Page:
Volunteer Naomi Martinez helps Maria Gasca sign up for a grocery store gift card. Gasca, who has worked in the fields since she migrated from Michoacán, Mexico, 21 years ago, is reluctant to get a COVID-19 vaccine. “I hear that some people have died after getting it,” she says. But after hearing the presentation about the safety and efficacy of the vaccines, Gasca says “the information is encouraging.” | Heidi de Marco/California Healthline
After the vaccine presentation, the farmworkers returned to the fields. They often work closely together, making physical distancing impossible.
After the vaccine presentation, the farmworkers returned to the fields. They often work closely together, making physical distancing impossible. | Heidi de Marco/California Healthline
According to a study by the University of California-Berkeley School of Public Health, most farmworkers who said they weren’t sure about getting vaccinated said they feared severe side effects, didn’t trust the government or worried a vaccine could give them covid.
According to a study by the University of California-Berkeley School of Public Health, most farmworkers who said they weren’t sure about getting vaccinated said they feared severe side effects, didn’t trust the government or worried a vaccine could give them COVID-19. | Heidi de Marco/California Healthline

“This community lives in fear,” Gallegos said. “They don’t have any confidence in the government.”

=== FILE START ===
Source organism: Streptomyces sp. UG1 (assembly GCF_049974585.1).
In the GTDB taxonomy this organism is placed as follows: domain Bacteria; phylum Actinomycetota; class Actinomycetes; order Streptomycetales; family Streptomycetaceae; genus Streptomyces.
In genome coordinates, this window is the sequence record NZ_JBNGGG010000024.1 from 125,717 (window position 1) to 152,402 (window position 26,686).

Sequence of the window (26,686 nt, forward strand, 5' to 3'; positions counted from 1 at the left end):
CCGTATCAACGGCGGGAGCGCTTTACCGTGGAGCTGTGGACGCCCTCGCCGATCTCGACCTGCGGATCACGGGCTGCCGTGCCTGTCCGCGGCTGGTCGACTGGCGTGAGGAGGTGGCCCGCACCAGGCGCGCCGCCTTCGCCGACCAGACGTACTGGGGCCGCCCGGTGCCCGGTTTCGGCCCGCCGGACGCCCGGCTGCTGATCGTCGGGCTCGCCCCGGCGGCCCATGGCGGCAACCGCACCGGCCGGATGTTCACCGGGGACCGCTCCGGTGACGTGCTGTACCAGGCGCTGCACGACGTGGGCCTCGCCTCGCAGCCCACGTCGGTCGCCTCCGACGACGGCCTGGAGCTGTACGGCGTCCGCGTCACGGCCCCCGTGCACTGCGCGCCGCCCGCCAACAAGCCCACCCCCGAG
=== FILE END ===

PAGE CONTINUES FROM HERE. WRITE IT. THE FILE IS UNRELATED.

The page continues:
A study out in late January from the University of California-San Francisco found that farmworkers and other agricultural workers had the third-highest risk of death during the pandemic in California, after cooks and packaging machine operators.

Farmworker Erwin Sandoval, 21, had been skeptical about getting the vaccine because he feared the potential side effects, but he reconsidered after learning that friends his age back home in El Salvador had died of covid.
Farmworker Erwin Sandoval, 21, had been skeptical about getting the vaccine because he feared the potential side effects, but he reconsidered after learning that friends his age back home in El Salvador had died of COVID-19. | Heidi de Marco/California Healthline
Norma Torres, 44, says she’s more confident about getting a vaccine after hearing that Gallegos got one herself. “Sometimes we believe things just because we see it on Facebook,” she said of vaccine myths. “I heard about the chip, but I don’t believe it.”
Norma Torres, 44, says she’s more confident about getting a vaccine after hearing that Gallegos got one herself. “Sometimes we believe things just because we see it on Facebook,” she said of vaccine myths. “I heard about the chip, but I don’t believe it.” | Heidi de Marco/California Healthline
A large pile of fresh picked red bell peppers
“I’m very grateful that this group came out here to give us information about the virus and vaccine,” says farm manager Juan Castillo (not shown). “As farmworkers we sometimes go from home to work and back and don’t have time to listen to the news.” | Heidi de Marco/California Healthline